Sunday, May 20

Week 46 - What is a Hedge Fund?

Situation: If you have a pension plan at work, the plan’s administrators are probably allocating 10% or more of your contribution to hedge funds. Most hedge funds don’t come cheap. Charges typically consist of an annual fee of 2% plus 20% of returns from any outperformance over the S&P 500 Index in a 3-4 yr period. Hedge funds purport to secure a long-term gain that beats the returns of the S&P 500 Index, with reinvested dividends. Hedge funds also try to incur less risk of short-term loss during “bear markets.” You may recall from our previous blog about hedges (Week 37) that Merriam-Webster’s Collegiate Dictionary (11th ed.) defines a “hedge” as balancing a risk, specifically “to protect oneself from losing or failing by a counterbalancing action.” In other words, if the risk of a 20% or greater loss in the S&P 500 Index were to be fully hedged, the total return for the hedged portfolio during that bear market would be 0%. In reality, almost all of the leading hedge funds lost at least 10% during the 2007-09 bear market. Today’s goal is to determine exactly how much the best hedge funds lost so that we understand what such an investment entails. 

Recently, Warren Buffett found the answer by betting against the whole idea of a hedge fund. He states that the high expense of investing in a hedge fund means it can’t beat an investment in a no-load S&P 500 Index fund like VFIAX (Vanguard Admiral S&P 500 Fund). He placed a bet to that effect with Ted Seides, of Protege Partners LLC, which markets one of the biggest hedge funds. Mr. Seides picked 5 different hedge funds to determine an average for the best performance the hedge fund industry can offer. The bet runs for 10 yrs, from 2008-17, and the winner receives a $1,000,000 zero-coupon 10-yr US Treasury Note for his favorite charity. To date, the 5 hedge funds are down 5.9% but VFIAX is also down, at -6.3% (read this link). Warren Buffett made this information available at Berkshire Hathaway Corporation’s annual meeting on May 5th. He noted that VFIAX beat the hedge funds in each of the last 3 yrs but is still behind overall because of its greater loss (36% vs. 23%) during 2008. That means the 5 best hedge funds went down only 64% as far (23/36 = 0.64) as VFIAX during the bear market year of 2008. See this link for additional information.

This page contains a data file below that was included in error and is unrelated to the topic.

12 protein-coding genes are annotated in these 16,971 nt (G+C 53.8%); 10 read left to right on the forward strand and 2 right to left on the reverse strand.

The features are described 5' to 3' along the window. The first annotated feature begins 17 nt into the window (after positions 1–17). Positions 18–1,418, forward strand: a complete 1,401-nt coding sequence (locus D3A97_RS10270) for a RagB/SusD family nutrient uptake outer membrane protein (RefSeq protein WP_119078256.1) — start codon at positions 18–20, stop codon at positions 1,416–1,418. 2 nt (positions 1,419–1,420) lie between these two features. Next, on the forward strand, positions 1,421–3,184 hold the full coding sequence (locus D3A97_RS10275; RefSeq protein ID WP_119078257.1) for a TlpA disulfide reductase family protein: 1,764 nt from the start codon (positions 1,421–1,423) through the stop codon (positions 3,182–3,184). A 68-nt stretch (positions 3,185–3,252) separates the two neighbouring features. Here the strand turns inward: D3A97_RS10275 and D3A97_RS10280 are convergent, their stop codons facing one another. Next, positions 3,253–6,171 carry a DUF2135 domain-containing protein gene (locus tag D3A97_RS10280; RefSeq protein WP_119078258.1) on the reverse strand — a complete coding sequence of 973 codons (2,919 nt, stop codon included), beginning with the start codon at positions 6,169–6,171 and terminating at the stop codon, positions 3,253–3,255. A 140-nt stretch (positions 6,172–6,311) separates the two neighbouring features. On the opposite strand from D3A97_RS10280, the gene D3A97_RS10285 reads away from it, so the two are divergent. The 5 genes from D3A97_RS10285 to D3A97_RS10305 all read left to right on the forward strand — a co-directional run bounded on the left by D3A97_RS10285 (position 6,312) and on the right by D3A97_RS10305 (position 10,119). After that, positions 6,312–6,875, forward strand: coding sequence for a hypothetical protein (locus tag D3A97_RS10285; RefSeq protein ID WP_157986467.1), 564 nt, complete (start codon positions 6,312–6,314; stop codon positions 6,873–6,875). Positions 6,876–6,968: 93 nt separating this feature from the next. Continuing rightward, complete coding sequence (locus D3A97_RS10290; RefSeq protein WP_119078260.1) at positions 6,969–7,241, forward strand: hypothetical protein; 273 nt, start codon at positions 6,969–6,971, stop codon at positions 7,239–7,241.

Over the worst 18-months of that bear market (10/07 - 4/09), VFIAX fell 45%. Now that we know the 5 best hedge funds fell only 64% as far as VFIAX during 2008, i.e., the middle 12 months of that 18-month bear market, we can multiply that 45% value (for the 18-month VFIAX loss) by 0.64, which equals 29%. Any mutual fund that returned more than VFIAX over the past 10 years, AND fell by less than 29% during the 18-month bear market would qualify to be called a hedge fund by this definition. 29% is a serious loss that most investors won’t accept. In other words, people take the “hedge” term literally. A well-designed hedge means there would be 0% loss during a bear market. 

Here at ITR, we believe you’ll do better than VFIAX and most hedge funds over 10 yrs by using DRIPs of value stocks selected from our Master List (Week 39), combined with dollar-cost averaging and dividend re-investment. You probably can’t afford a DRIP for each of the 31 Master List stocks but you can have one for each of the 12 stocks in our Growing Perpetuity Index (see Week 4, Week 21 & Week 32). Those 12 stocks have returned an average of 9.5%/yr since 7/02 and lost only 22% in the 18-month bear market. Seven stocks in the Growing Perpetuity Index actually fulfill the definition above of a modern-day hedge fund: MCD, IBM, NEE, CVX, XOM, PG, KO. Those 7 gained 10.8%/yr and lost only 23% in the bear market (MCD lost only 3%). If you had DRIPs for all 7 stocks, with an equal amount invested each quarter in ISBs (inflation-protected Savings Bonds), your total return since 7/02 for that 50:50 stock:bond investment would have been 8.0% and you’d have incurred a bear market loss of only 10% along the way. 

Bottom Line: Save yourself the fees and build your own hedge fund.

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